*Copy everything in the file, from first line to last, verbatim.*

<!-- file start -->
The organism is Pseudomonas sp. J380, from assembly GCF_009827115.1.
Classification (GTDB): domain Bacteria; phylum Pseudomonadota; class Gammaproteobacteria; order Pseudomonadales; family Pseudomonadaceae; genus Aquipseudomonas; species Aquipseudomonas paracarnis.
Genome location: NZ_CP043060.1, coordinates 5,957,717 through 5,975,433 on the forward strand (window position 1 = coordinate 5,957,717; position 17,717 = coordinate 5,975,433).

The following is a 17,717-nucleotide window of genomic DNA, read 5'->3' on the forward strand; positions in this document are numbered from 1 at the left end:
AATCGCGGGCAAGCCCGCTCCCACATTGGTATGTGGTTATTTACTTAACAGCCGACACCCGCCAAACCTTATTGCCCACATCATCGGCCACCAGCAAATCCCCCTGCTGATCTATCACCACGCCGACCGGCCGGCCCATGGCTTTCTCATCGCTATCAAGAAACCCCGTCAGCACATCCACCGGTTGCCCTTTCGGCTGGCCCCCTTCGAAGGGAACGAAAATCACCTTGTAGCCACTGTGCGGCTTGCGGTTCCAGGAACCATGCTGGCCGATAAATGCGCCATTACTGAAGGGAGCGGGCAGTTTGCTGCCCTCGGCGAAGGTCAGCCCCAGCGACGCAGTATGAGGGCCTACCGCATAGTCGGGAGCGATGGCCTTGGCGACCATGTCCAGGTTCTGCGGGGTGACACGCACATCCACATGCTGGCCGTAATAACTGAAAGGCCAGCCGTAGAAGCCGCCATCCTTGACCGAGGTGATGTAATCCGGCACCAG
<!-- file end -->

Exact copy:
The organism is Pseudomonas sp. J380, from assembly GCF_009827115.1.
Classification (GTDB): domain Bacteria; phylum Pseudomonadota; class Gammaproteobacteria; order Pseudomonadales; family Pseudomonadaceae; genus Aquipseudomonas; species Aquipseudomonas paracarnis.
Genome location: NZ_CP043060.1, coordinates 5,957,717 through 5,975,433 on the forward strand (window position 1 = coordinate 5,957,717; position 17,717 = coordinate 5,975,433).

The following is a 17,717-nucleotide window of genomic DNA, read 5'->3' on the forward strand; positions in this document are numbered from 1 at the left end:
AATCGCGGGCAAGCCCGCTCCCACATTGGTATGTGGTTATTTACTTAACAGCCGACACCCGCCAAACCTTATTGCCCACATCATCGGCCACCAGCAAATCCCCCTGCTGATCTATCACCACGCCGACCGGCCGGCCCATGGCTTTCTCATCGCTATCAAGAAACCCCGTCAGCACATCCACCGGTTGCCCTTTCGGCTGGCCCCCTTCGAAGGGAACGAAAATCACCTTGTAGCCACTGTGCGGCTTGCGGTTCCAGGAACCATGCTGGCCGATAAATGCGCCATTACTGAAGGGAGCGGGCAGTTTGCTGCCCTCGGCGAAGGTCAGCCCCAGCGACGCAGTATGAGGGCCTACCGCATAGTCGGGAGCGATGGCCTTGGCGACCATGTCCAGGTTCTGCGGGGTGACACGCACATCCACATGCTGGCCGTAATAACTGAAAGGCCAGCCGTAGAAGCCGCCATCCTTGACCGAGGTGATGTAATCCGGCACCAG